nobel alumnus aziz sancar


Dr. Aziz Sancar accepts the prize from H.M. King Carl XVI Gustaf of Sweden.

On Oct. 7, 2015, Dr. Aziz Sancar, who earned his PhD in molecular and cell biology from UT Dallas in 1977, reached the pinnacle of scientific achievement when he was named a winner of the Nobel Prize in Chemistry. A recipient of a 2009 Distinguished Alumni Award, he is the first alumnus in the University’s history to be honored by the international organization. Sancar (pronounced SAN-jar), the Sarah Graham Kenan Professor of Biochemistry and Biophysics at the University of North Carolina School of Medicine, received the prize along with two other scientists for their efforts to map how cells repair damaged DNA and safeguard genetic information. Sancar’s work, which grew from his research on DNA repair at UT Dallas, provides great insight on hereditary disease and cancer.

Foundation of Achievement

In the mid-1970s, as a physician who had come to the U.S. to study and wanting to learn more about DNA repair, Aziz Sancar reached out to one of the field’s pioneers, Dr. Claud Stanley Rupert at UT Dallas.

"I knew I watned to work on DNA repair, and I wanted to work with Dr. Rupert, so I contacted him," Sancar said. "He gave me an ambigious answer, so I just showeed up at his lab and said, 'You didn't say no.'"

At UT Dallas, Aziz's work focused on DNA repair in a bacterium, partly because in the 1970s, bacteria provided a much simpler experimental system than other organisms.

"UT Dallas was the world center for DNA repair research," Aziz said, "with at least five scientists working on different aspects. It was extremely stimulating intellectual environment."

As Sancar’s PhD advisor and mentor, Rupert suggested that he try to clone a gene for an enzyme called photolyase, which Rupert had been "playing" with, as the elder scientist described it. The enzume repairs a cell’s DNA that has been damaged by ultraviolet light.

"He worked tremendous hours," Rupert said. "He probably worked 90 hours a week. Nothing else existed but his work. If he wasn't in the lab, he was in the library reading journals."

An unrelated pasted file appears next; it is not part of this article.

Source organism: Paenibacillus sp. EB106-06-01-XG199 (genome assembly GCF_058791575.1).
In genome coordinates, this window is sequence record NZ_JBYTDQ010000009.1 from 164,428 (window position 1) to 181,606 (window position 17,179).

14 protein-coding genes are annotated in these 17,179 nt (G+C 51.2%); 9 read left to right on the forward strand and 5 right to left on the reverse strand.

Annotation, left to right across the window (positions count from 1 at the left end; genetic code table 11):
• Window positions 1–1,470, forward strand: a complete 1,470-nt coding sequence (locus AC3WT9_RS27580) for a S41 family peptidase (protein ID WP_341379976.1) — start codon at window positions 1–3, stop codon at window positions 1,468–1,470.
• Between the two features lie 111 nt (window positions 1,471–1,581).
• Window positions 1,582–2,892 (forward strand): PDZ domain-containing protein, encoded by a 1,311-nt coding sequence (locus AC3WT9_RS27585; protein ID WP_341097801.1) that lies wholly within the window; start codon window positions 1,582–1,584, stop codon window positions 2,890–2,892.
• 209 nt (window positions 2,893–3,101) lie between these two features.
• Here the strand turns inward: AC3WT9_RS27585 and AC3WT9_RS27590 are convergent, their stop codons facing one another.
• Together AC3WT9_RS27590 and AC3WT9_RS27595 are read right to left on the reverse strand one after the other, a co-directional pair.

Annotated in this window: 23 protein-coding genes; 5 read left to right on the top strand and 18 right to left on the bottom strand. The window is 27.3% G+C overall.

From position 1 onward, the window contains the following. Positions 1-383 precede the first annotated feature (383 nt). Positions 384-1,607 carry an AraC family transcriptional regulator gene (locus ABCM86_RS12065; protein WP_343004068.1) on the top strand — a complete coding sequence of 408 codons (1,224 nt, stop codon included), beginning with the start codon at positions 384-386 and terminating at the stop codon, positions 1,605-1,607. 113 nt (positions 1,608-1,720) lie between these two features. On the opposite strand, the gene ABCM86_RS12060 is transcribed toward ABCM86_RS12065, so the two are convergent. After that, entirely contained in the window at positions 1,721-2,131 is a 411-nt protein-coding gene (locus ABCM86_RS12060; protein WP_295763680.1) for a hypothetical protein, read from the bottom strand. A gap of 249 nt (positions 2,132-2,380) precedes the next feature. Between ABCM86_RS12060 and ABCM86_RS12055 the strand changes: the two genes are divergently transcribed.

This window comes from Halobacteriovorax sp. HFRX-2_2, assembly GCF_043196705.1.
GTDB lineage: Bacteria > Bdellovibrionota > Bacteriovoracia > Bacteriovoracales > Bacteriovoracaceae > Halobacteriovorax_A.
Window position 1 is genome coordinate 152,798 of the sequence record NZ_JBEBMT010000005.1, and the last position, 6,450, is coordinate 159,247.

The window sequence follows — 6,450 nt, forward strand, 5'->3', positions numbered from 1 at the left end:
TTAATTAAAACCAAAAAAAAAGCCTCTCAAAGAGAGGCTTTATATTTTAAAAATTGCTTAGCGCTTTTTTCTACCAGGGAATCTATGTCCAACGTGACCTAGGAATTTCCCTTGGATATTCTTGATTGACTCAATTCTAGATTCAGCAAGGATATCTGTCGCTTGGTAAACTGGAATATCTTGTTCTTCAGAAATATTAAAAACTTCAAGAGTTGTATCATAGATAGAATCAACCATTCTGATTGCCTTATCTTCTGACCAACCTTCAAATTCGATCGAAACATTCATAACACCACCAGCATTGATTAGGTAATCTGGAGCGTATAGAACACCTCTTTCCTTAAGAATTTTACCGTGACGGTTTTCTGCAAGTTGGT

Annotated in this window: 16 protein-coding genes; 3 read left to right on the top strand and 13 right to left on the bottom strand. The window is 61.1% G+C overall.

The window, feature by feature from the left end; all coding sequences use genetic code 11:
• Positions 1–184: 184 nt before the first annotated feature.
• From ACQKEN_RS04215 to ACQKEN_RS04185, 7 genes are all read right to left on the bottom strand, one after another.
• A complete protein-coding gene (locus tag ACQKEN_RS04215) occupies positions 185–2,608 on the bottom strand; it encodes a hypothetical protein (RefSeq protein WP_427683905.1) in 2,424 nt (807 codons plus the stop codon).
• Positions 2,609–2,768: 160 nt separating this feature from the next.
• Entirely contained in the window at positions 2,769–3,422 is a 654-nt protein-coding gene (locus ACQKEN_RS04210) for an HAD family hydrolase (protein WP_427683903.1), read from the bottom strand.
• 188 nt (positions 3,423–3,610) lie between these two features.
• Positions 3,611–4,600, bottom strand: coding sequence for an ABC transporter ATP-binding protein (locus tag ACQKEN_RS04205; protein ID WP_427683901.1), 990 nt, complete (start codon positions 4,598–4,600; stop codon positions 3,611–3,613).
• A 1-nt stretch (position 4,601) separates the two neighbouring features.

Sancar successfully cloned that gene, and was the first to purify and describe photolyase.

“It was the foundation of everything I have done since,” he said.

Sancar elevated everybody’s game in the lab, said Rupert, now a UT Dallas professor emeritus.

“I never had a student like him. He’s my masterpiece, so to speak, except I didn’t do (the work), he did it. He’s the guy who put in the hours and just would not stop until he had it just the way he wanted it. It was a great experience to have him in the lab.


Dr. Claud Stanley Rupert (left), professor emeritus at UT Dallas, and
Dr. Aziz Sancar.


During his time at UT Dallas, Dr. Aziz Sancar laid the groundwork for his prize-winning research with his exploration of DNA repair. The following are two studies he co-authored with Dr. Claud Stanley Rupert:

• Cloning of the phr gene/photolyase amplification (published December 1978)

• Identifying plasmid-coded proteins (published January 1979)


A  Bond of Science and Service

Dr. Aziz Sancar and Dr. Gwen Sancar.

Working long hours in a UT Dallas lab paid off scientifically for Sancar, but it had other life-changing ramifications as well. He met Gwen Boles, a Texas native and fellow PhD student in molecular biology. The two created a bond that would eventually lead the UT Dallas alumni to marriage and a partnership in science and service that has lasted nearly 40 years.

“Aziz and I were both very hardworking grad students, and two of the few who tended to work very late in the lab, so we would meet in the evenings over equipment, basically,” said Dr. Gwen Sancar MS’74, PhD’77.

The couple married in 1978 and joined the University of North Carolina medical school faculty in 1982. Several years ago, they created the Aziz and Gwen Sancar Foundation to help promote closer ties between the U.S. and Turkey, Aziz’s native country. In Chapel Hill, they established the Carolina Turk Evi, or Turkish House, to help Turkish students adapt and transition to American culture.


Dr. Aziz Sancar’s Nobel Diploma is a unique work of art, hand-lettered by Annika Rücker. The nature of Sancar’s work is summarized within the calligraphy and design.




’I started on DNA repair at UT Dallas, and I have continued for over 40 years on that path. The University has had a significant impact on my research.’

-Dr. Aziz Sancar



  • Meaning of Prize for UT Dallas
  • Dr. Aziz Sancar's Nobel Lecture


  • Sancar Receives 2009 Distinguished Alumni Award


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